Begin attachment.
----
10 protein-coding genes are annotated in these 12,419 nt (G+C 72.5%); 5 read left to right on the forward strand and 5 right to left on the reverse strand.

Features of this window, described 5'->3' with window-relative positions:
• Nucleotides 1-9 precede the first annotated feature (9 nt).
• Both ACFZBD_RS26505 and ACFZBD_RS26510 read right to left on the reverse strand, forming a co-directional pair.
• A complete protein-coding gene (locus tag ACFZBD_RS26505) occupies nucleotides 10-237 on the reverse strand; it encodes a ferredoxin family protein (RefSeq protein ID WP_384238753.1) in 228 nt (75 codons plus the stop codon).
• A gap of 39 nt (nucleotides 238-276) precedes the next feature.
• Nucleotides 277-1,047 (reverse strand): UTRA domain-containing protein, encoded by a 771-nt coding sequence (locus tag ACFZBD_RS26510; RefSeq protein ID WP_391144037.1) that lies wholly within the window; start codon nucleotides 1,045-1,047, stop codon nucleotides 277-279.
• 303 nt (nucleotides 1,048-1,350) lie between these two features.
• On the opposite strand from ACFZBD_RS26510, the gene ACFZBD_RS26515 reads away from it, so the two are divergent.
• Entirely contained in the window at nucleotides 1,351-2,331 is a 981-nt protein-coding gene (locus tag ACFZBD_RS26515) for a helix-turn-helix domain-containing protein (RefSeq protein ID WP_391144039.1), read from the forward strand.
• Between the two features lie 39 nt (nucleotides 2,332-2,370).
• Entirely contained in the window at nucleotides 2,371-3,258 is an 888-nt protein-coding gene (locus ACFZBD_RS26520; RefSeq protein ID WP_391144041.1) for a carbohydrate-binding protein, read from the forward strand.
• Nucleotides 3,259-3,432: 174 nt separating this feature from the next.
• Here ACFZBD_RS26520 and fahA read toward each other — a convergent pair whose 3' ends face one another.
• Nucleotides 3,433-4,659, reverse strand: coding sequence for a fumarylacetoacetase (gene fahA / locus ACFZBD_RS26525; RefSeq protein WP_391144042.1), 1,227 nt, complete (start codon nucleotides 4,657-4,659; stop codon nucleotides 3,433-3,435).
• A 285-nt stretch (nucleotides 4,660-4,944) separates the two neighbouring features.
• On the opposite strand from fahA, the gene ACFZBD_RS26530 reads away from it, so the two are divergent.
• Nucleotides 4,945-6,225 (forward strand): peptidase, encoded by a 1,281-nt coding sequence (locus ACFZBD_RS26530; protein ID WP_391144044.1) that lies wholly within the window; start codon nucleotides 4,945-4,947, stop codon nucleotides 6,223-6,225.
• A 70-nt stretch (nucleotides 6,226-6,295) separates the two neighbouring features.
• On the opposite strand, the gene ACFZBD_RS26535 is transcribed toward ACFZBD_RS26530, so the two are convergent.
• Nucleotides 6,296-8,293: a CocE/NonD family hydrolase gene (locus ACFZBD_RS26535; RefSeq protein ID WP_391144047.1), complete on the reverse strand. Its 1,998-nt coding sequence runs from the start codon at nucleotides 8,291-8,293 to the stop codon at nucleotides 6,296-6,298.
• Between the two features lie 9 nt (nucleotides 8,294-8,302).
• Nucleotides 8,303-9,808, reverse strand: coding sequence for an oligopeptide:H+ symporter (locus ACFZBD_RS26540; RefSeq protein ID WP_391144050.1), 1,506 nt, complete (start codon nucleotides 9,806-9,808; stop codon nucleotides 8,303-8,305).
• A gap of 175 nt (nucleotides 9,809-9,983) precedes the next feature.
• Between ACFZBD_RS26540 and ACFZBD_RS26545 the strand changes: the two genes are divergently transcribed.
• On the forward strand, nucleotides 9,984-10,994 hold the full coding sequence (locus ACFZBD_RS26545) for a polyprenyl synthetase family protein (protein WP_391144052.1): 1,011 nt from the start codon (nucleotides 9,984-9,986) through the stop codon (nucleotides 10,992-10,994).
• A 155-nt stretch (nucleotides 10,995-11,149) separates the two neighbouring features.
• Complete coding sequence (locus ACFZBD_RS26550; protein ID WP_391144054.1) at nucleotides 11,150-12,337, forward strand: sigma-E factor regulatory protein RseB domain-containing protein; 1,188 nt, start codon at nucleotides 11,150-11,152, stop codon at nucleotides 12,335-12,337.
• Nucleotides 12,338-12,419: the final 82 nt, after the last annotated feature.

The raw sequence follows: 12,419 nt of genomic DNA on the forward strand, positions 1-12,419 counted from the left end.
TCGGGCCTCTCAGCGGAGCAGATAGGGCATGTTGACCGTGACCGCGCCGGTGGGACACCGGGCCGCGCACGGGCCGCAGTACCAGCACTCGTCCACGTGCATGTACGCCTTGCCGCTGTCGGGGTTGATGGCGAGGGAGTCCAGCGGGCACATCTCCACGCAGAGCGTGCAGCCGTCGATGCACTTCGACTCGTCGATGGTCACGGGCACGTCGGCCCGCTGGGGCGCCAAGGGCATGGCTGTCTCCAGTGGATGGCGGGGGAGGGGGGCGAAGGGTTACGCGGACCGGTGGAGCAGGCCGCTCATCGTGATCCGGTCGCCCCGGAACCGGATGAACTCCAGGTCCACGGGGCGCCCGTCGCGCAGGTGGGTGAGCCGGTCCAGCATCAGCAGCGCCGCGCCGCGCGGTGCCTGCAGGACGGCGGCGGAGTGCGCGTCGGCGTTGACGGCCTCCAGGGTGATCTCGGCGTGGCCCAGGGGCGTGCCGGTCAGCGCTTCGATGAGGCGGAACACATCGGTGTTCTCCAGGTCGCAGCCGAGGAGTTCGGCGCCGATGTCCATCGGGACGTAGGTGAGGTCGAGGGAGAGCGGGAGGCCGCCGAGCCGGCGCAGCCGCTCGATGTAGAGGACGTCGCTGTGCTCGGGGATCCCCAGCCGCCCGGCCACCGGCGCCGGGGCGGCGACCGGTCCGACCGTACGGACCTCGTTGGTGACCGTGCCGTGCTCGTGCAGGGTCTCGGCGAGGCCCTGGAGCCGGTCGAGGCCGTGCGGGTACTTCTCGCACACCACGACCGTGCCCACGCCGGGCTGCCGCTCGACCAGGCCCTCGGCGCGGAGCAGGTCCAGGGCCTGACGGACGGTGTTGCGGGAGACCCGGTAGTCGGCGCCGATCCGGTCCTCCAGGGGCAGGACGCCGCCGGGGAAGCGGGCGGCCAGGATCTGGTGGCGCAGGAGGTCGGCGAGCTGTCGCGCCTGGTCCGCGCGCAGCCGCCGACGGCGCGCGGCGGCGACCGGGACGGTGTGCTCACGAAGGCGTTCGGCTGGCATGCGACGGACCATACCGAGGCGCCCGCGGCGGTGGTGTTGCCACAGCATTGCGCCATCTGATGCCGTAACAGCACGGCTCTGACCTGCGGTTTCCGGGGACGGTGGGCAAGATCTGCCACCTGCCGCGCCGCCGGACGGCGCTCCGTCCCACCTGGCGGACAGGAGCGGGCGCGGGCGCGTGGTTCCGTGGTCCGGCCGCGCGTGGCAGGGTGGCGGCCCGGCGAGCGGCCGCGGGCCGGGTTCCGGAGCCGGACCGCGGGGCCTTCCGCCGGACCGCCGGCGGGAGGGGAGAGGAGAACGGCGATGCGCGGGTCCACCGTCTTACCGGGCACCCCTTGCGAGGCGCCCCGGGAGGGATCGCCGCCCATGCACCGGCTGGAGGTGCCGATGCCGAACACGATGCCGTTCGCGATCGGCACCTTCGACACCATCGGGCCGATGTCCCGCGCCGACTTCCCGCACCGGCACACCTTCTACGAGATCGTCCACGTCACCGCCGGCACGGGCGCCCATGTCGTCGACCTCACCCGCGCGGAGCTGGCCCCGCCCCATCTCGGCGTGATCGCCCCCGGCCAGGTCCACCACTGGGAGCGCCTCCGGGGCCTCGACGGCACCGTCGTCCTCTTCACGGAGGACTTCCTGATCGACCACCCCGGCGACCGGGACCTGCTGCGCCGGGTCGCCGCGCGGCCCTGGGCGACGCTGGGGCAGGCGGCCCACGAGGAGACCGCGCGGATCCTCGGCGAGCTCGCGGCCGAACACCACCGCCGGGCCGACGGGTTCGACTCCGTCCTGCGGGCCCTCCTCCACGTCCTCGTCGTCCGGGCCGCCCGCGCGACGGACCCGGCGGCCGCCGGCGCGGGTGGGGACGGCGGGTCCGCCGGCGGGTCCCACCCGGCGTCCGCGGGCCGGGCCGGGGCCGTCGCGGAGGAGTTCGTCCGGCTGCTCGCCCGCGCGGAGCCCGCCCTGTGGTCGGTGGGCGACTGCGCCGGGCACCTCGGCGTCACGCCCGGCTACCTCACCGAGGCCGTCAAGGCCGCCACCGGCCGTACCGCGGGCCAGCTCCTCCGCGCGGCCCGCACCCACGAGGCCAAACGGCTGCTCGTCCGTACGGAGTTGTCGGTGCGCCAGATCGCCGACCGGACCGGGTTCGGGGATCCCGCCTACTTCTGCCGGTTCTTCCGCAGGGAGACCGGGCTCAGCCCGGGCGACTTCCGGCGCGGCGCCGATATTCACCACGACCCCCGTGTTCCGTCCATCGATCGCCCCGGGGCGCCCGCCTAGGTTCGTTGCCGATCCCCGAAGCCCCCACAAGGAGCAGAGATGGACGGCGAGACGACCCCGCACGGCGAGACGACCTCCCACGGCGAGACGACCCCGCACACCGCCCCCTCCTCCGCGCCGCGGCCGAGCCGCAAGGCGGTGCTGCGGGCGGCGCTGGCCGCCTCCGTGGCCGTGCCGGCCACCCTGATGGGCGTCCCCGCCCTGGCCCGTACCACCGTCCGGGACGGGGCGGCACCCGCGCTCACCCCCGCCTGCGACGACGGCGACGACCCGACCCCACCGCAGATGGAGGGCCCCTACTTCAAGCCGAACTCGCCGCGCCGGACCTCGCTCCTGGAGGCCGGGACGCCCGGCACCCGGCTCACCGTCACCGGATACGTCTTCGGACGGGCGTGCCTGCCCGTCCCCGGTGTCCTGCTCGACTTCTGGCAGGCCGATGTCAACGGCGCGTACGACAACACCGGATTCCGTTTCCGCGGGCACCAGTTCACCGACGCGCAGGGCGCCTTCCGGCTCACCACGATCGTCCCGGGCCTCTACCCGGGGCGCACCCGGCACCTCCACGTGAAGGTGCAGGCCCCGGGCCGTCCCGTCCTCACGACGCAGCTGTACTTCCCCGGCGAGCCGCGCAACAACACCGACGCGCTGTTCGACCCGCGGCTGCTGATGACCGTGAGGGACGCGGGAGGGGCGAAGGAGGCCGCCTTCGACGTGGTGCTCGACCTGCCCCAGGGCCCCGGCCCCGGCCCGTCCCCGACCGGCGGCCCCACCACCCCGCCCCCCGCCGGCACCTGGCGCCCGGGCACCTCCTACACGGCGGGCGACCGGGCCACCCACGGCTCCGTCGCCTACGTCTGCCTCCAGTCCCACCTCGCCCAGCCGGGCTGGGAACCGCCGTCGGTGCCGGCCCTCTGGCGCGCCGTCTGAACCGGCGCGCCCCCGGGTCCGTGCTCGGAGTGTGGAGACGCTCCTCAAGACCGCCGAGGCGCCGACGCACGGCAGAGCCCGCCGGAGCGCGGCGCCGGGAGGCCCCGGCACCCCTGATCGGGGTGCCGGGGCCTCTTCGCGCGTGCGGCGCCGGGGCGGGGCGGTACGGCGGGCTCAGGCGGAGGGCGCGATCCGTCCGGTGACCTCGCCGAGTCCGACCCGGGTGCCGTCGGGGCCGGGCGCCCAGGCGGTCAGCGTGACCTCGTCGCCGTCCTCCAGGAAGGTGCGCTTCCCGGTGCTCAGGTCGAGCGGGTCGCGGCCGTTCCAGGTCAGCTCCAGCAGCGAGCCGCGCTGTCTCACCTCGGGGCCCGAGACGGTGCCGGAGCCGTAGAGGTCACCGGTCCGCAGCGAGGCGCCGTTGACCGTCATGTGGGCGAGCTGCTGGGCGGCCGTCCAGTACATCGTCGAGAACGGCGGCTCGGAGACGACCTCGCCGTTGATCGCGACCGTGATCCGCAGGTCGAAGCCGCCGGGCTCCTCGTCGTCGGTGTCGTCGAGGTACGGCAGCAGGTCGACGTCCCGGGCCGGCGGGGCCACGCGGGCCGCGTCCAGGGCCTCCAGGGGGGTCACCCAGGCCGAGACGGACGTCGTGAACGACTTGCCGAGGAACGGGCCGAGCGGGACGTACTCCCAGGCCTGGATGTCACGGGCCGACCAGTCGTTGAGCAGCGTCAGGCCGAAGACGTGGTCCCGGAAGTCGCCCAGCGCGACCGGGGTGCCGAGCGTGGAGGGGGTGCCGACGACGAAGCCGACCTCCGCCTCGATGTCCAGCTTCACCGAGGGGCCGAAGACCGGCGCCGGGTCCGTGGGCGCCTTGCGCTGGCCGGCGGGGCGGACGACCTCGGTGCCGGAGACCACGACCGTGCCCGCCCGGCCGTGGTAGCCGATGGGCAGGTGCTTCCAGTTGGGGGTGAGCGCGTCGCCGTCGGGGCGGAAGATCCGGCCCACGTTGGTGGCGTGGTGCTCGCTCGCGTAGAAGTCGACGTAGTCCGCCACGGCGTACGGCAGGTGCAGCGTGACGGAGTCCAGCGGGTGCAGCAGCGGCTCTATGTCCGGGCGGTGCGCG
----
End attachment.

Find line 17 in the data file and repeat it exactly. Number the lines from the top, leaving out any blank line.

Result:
• On the opposite strand from fahA, the gene ACFZBD_RS26530 reads away from it, so the two are divergent.